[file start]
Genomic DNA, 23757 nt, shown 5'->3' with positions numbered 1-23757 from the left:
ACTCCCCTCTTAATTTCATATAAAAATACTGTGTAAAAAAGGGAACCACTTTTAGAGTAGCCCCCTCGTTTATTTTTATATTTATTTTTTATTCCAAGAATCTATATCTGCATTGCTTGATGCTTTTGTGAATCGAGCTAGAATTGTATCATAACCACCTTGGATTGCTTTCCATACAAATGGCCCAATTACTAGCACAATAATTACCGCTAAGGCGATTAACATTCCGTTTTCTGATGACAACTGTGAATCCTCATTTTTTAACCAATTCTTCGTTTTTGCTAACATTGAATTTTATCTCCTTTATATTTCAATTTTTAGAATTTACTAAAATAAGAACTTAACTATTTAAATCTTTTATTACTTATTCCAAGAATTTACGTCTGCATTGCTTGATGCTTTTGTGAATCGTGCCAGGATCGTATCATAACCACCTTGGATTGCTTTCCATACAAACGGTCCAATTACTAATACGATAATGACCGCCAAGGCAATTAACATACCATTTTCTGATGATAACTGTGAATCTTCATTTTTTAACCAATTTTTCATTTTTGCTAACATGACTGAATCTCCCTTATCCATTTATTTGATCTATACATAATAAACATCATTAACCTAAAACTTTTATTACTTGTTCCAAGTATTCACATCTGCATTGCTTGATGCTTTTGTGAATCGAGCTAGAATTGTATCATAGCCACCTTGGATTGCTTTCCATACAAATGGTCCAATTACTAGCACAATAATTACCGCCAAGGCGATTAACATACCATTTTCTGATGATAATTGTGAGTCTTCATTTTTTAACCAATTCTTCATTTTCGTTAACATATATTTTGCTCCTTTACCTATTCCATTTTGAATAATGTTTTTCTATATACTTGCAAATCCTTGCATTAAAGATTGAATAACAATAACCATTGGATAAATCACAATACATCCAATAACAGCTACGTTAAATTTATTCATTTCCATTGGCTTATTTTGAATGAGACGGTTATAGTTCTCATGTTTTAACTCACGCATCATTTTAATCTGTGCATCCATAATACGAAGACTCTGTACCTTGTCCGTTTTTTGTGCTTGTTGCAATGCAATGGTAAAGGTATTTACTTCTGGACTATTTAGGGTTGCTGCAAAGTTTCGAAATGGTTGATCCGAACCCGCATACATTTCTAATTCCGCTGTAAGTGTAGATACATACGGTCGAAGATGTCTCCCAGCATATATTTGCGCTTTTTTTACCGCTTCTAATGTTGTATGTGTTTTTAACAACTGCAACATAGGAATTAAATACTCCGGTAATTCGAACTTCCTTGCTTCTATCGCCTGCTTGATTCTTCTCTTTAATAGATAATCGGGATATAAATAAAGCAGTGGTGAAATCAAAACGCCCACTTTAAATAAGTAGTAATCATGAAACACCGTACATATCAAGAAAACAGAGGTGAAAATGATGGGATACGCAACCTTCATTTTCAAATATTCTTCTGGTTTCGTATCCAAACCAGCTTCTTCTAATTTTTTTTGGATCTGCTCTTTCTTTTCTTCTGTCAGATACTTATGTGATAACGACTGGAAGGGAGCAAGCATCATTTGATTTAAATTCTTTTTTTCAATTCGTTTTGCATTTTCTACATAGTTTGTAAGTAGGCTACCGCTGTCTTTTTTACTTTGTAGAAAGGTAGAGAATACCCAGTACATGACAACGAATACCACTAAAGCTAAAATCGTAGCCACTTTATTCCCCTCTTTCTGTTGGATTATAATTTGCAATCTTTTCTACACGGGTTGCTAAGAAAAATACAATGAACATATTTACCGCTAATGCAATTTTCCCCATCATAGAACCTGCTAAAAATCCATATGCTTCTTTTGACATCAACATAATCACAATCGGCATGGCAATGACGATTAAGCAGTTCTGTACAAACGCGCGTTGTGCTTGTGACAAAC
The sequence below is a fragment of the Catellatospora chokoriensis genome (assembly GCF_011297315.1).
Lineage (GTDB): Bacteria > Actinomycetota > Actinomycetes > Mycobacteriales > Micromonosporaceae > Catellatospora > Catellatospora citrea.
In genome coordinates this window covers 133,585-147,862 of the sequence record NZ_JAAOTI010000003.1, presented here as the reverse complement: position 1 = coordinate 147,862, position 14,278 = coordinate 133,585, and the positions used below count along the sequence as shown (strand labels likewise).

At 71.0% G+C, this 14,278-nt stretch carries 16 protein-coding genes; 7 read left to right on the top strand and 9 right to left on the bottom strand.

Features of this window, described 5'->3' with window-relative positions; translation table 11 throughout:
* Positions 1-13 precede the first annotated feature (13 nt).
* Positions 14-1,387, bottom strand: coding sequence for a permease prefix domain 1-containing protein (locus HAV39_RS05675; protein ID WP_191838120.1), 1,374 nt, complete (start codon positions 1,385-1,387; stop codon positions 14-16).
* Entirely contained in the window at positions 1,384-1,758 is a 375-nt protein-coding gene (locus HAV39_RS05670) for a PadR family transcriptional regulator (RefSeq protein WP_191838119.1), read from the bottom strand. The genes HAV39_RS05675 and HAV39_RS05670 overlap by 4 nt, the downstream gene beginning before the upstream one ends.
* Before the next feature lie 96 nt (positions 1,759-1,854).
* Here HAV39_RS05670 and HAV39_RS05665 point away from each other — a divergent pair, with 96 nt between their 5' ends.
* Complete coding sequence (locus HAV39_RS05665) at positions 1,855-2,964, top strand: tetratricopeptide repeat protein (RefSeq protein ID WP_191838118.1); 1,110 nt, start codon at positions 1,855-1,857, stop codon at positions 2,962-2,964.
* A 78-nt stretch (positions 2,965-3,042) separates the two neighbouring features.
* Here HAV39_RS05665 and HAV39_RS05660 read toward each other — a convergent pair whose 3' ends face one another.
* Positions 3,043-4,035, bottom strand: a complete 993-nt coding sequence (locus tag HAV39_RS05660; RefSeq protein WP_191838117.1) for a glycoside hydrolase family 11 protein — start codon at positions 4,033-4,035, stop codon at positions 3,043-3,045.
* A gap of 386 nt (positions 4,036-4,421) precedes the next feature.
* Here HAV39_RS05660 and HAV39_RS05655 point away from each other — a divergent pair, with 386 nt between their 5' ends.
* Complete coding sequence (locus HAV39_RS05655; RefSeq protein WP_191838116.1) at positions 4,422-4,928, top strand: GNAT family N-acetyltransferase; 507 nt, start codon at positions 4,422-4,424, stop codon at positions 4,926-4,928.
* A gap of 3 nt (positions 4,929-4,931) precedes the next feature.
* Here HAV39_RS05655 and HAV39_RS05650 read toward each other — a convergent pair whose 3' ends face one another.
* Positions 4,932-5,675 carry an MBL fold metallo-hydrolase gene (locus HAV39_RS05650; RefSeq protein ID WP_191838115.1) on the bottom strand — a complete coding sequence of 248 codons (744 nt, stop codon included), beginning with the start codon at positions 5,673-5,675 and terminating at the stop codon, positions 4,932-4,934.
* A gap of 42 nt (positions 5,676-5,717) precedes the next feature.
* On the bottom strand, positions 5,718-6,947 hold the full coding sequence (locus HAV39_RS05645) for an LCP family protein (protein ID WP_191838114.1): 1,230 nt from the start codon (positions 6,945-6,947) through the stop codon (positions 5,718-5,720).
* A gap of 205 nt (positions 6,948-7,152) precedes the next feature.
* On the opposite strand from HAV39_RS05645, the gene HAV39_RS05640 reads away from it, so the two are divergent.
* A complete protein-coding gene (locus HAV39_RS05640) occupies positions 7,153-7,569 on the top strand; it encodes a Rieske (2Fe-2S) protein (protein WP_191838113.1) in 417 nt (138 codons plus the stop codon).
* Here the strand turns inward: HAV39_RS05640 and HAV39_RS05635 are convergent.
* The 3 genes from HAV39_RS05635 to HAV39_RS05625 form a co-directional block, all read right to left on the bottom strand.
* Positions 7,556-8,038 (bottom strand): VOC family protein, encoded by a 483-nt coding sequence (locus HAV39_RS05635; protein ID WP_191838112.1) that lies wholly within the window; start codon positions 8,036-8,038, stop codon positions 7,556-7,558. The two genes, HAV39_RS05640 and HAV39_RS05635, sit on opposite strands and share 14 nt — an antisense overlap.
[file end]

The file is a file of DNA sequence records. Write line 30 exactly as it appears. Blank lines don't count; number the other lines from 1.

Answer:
* Positions 7,556-8,038 (bottom strand): VOC family protein, encoded by a 483-nt coding sequence (locus HAV39_RS05635; protein ID WP_191838112.1) that lies wholly within the window; start codon positions 8,036-8,038, stop codon positions 7,556-7,558. The two genes, HAV39_RS05640 and HAV39_RS05635, sit on opposite strands and share 14 nt — an antisense overlap.